Date of Original Version
Abstract or Table of Contents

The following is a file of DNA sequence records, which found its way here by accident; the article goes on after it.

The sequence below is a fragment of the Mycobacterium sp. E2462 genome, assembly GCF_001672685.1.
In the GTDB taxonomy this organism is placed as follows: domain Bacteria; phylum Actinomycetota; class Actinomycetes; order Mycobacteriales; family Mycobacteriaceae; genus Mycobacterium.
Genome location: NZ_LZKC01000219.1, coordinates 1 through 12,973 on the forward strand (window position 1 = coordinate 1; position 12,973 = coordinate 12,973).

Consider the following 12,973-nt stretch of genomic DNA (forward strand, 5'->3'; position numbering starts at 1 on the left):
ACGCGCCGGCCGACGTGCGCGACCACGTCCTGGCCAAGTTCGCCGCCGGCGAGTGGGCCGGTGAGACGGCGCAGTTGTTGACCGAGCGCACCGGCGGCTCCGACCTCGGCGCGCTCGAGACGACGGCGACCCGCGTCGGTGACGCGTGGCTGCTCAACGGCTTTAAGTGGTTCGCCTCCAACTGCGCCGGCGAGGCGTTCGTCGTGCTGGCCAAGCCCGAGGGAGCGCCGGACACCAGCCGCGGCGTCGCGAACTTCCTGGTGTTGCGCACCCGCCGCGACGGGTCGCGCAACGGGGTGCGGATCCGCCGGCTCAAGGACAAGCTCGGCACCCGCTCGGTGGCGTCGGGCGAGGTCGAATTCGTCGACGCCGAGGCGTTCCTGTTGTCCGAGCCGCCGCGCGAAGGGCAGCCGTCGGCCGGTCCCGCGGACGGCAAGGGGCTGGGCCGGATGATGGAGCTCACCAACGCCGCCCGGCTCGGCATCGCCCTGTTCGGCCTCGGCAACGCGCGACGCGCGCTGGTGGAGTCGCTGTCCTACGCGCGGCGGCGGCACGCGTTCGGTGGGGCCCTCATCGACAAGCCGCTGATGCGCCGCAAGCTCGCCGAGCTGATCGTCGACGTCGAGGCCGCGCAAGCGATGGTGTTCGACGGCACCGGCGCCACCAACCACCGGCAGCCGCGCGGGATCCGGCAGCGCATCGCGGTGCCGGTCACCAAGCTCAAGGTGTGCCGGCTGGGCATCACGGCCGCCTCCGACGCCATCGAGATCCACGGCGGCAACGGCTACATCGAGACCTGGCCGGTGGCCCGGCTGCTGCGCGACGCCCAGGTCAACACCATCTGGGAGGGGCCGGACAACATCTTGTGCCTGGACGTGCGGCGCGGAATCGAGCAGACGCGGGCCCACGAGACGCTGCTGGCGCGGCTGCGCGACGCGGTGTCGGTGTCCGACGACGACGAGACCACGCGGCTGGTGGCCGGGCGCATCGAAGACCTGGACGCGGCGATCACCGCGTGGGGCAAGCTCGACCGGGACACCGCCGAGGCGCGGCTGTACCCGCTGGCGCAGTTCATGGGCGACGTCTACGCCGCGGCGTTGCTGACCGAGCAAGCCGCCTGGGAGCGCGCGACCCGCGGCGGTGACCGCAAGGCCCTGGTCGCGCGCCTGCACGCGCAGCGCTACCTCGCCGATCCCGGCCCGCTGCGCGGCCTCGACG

The research reported in this paper focuses on the hypothesis that an intelligent tutoring system that provides guidance with respect to students’ meta-cognitive abilities can help them to become better learners. Our strategy is to extend a Cognitive Tutor (Anderson, Corbett, Koedinger, & Pelletier, 1995) so that it not only helps students acquire domain-specific skills, but also develop better general help-seeking strategies. In developing the Help Tutor, we used the same Cognitive Tutor technology at the metacognitive level that has been proven to be very effective at the cognitive level. A key challenge is to develop a model of how students should use a Cognitive Tutor’s help facilities. We created a preliminary model, implemented by 57 production rules that capture both effective and ineffective help-seeking behavior. As a first test of the model’s efficacy, we used it off-line to evaluate students’ help-seeking behavior in an existing data set of student-tutor interactions. We then refined the model based on the results of this analysis. Finally, we conducted a pilot study with the Help Tutor involving four students. During one session, we saw a statistically significant reduction in students’ meta-cognitive error rate, as determined by the Help Tutor’s model. These preliminary results inspire confidence as we gear up for a larger-scale controlled experiment to evaluate whether tutoring on help seeking has a positive effect on students’ learning outcomes.